There is little about the life and times of the 45th president that brings to mind the word “consistency.” That is, except his almost monastic dedication to the low art of the needling insult and his long track record of poking at the nation’s festering racial wounds.
That lonely duo became apparent again Thursday morning with, what else, tweets from the previous 24 hours.
Add to the evidence pile a tweet dispatched by the president shortly after Hurricane Harvey flooded parts of Houston.
To review: Trump is thrilled to announce an ongoing and unending commitment to Texas and a $1 million “award” to Las Vegas after a man-made tragedy, while doubling down on his reluctant, some might say petulant, approach to the aid effort in a Puerto Rico ravaged by hurricanes. Also, while unmentioned on Twitter by the president, the White House has asked Congress to approve a $4.9 billion low-interest loan to Puerto Rico to keep cash on hand as the island works to recover from the Hurricane Maria. Las Vegas has what Trump described as first-responder overtime bills and, of course, a large emotional wound. Puerto Rico, which faced the storm in a state of serious public debt-laden peril, is a place where millions remain without power and, as a result, are reporting a growing list of waterborne and sanitation-related diseases. Note the differences.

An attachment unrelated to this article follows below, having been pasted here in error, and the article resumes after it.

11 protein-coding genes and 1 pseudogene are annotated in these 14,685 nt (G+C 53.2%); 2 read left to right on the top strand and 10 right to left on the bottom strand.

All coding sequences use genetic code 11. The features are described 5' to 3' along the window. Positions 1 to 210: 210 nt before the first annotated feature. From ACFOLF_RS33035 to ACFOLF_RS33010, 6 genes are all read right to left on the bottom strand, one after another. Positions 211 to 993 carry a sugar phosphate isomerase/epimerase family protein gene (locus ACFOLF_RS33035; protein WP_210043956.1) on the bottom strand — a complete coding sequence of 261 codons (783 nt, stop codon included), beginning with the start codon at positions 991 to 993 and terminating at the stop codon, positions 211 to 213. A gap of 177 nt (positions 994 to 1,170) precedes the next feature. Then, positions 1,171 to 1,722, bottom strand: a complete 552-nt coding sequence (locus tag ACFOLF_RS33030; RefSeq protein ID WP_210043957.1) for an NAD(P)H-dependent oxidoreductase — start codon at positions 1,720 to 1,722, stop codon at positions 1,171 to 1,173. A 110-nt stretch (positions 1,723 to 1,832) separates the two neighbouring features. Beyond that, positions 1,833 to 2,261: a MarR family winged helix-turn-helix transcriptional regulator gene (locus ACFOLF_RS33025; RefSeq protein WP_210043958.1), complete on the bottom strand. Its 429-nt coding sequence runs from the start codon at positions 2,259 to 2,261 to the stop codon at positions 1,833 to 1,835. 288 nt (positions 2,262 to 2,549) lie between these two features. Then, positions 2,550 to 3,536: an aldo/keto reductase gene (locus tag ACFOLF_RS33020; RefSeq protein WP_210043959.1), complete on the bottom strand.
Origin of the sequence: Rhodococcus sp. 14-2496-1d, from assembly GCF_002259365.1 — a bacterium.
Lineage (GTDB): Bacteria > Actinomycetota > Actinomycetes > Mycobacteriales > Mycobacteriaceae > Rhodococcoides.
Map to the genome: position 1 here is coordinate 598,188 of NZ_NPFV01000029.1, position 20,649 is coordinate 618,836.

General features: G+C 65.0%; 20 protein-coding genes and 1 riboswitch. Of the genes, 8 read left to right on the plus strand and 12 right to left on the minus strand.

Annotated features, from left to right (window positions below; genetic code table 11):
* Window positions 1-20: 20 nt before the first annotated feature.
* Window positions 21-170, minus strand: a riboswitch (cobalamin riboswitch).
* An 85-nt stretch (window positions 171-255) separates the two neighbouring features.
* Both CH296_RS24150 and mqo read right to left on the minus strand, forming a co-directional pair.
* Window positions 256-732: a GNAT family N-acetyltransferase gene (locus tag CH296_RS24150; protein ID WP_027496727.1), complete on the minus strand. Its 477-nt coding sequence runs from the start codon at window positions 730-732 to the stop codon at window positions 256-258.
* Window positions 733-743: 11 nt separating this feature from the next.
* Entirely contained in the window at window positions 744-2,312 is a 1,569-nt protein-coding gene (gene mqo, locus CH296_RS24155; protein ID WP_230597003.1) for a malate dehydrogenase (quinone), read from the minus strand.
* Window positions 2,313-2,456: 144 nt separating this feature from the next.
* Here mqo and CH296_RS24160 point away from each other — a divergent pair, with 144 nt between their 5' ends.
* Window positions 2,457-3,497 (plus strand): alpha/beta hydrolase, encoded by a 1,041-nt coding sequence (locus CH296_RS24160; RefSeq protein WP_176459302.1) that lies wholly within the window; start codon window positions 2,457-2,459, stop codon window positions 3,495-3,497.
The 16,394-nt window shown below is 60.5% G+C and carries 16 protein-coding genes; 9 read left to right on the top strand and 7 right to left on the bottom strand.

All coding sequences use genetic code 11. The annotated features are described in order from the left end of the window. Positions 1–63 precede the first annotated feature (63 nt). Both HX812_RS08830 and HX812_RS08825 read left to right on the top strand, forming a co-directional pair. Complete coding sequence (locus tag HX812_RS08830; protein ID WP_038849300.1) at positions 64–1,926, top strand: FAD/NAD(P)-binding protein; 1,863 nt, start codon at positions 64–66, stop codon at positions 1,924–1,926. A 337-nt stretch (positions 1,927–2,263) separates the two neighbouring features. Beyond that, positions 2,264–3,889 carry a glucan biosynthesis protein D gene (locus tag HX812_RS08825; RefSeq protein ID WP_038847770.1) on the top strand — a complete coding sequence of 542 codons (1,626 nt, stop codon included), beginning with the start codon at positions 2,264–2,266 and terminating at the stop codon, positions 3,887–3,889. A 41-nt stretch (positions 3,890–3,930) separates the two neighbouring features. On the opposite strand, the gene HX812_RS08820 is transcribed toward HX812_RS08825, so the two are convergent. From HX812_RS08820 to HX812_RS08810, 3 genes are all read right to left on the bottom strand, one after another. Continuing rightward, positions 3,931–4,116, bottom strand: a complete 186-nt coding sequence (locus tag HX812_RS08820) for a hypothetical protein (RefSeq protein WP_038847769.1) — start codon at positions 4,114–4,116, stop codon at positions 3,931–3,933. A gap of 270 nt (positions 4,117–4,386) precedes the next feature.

“I don’t think anyone really knows if there is some strategic rational plan, if there is some effort, when he tweets, to say what he thinks the public wants,” said Nicholas Vargas, assistant professor in the Department of Sociology and Center for Latin American Studies at the University of Florida. “ . . . But I do think there is a point at which the growing list of these contradictions speaks for itself.”
For those unable to see why a goodly portion of the population regards Trump’s brain and much of his decision-making as littered with the refuse of racial animus, this conflicting round of tweets and pronouncements should be explored. Of course, Trump’s lack of concern with at least appearing unconcerned with whether the things he says or does offend people unlike himself is a part of his appeal to some voters. So the possibility that this all serves some larger strategic purpose remains. But so, too, does the possibility that Trump does and says things that repeatedly offend and insult nonwhite Americans because this is his nature, his way of operating that also happens to appeal to some of his voters.
The problem with this was illuminated in a 2016 book with a title likely to generate reactions that are themselves a litmus test — “The End of White Christian America.” In it the author, Robert P. Jones, points out that if current population trends hold, the next presidential election cycle — 2020 — will mark the last time that the share of the electorate that’s white, not Hispanic and Christian will have the majority, at 52 percent. By 2024 — seven years from now — the white, Christian voter will become the minority in need of political allies to dominate.